There is a bigger party than any of those mentioned, and that is the large number of people in this country who have no party that really represents their views.
Interesting, thanks!
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christieloftus
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(Original post by Andrew97)
Interesting. I can see the arguements for PR.

Also uninteresting fact of the day. In 2011 we had a referendum on whether to replace FPTP with AV (where you rank candidates). With prime Minsiter David Cameron being opposed to this. However AV was the system used to elect the Conservative leader at their last leadership election (in 2005) had they used FPTP, Cameron would have lost to David Davis. So Cameron was fighting for a voting system in which he wouldn’t have been party leader...



I don’t know why I told that story.
That is interesting!
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Wellnowhe
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Well as far as Westminster is concerned for general elections we are a two-party system on a national scale as the conservatives and labour have obtain power predominantly trough the current century, however nationally the figure is different, the SNP dominates Scotland with the the conservatives and labour in opposition, as for local politics there’s a more diverse range of political party occupation so in theory locally there is a multi party system locally such as Dudley council, the Conservative party run the administration with UKIP councillors as a coalition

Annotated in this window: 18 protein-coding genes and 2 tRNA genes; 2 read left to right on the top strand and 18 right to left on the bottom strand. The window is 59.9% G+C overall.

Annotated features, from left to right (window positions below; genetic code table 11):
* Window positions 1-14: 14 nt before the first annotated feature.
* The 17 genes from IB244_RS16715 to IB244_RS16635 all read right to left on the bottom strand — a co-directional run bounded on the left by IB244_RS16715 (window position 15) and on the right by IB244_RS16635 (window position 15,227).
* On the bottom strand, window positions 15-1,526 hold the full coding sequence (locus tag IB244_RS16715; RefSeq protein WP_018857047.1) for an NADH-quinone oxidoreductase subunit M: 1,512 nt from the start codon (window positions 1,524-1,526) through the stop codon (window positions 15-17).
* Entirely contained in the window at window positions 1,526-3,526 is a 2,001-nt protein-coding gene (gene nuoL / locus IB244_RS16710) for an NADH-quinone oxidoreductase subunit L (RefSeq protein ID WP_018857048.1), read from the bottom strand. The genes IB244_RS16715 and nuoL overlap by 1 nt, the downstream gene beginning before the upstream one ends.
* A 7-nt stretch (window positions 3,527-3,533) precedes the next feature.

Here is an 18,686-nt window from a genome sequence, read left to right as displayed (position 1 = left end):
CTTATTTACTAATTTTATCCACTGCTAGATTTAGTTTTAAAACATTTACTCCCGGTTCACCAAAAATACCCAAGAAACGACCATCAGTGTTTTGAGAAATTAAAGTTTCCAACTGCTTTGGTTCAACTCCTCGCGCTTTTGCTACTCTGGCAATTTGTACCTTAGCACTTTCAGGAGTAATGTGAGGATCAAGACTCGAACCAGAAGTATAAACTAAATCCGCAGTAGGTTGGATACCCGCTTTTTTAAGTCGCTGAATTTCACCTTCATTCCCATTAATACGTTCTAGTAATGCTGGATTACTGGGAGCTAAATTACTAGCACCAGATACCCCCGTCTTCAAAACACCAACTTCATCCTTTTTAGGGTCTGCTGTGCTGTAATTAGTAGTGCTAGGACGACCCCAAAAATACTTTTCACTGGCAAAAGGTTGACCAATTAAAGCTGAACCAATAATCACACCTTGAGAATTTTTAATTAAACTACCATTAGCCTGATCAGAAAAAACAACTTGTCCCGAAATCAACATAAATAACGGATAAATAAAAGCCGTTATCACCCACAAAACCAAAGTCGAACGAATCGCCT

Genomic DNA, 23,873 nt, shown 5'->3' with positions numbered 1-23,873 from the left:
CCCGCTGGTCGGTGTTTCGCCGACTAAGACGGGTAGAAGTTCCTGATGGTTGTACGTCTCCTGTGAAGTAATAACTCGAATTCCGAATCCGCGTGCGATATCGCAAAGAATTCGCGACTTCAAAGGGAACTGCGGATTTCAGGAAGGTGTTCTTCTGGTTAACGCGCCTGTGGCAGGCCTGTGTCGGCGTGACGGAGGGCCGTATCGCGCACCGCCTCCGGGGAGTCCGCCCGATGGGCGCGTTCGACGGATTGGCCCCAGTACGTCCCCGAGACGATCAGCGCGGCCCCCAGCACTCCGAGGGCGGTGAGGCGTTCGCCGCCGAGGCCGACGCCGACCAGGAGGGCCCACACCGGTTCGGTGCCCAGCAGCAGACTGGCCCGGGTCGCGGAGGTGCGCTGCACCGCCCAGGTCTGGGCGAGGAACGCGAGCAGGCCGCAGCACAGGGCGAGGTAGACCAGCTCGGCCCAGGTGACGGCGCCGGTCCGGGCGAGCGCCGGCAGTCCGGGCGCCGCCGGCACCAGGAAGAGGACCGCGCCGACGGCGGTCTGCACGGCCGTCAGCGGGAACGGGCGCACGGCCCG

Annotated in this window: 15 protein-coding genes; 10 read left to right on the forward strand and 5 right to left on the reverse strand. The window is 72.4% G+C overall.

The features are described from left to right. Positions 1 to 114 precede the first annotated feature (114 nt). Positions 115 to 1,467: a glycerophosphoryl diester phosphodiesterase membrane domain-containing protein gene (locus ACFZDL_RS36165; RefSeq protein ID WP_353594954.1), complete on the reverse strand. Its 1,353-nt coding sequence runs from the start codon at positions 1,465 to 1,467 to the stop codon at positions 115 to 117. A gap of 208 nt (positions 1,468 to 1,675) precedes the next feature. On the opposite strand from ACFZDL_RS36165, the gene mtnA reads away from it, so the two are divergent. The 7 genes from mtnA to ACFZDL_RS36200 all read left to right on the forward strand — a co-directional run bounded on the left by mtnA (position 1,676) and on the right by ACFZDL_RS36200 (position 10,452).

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username1987655
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(Original post by Wellnowhe)
Well as far as Westminster is concerned for general elections we are a two-party system on a national scale as the conservatives and labour have obtain power predominantly trough the current century, however nationally the figure is different, the SNP dominates Scotland with the the conservatives and labour in opposition, as for local politics there’s a more diverse range of political party occupation so in theory locally there is a multi party system locally such as Dudley council, the Conservative party run the administration with UKIP councillors as a coalition
Thanks !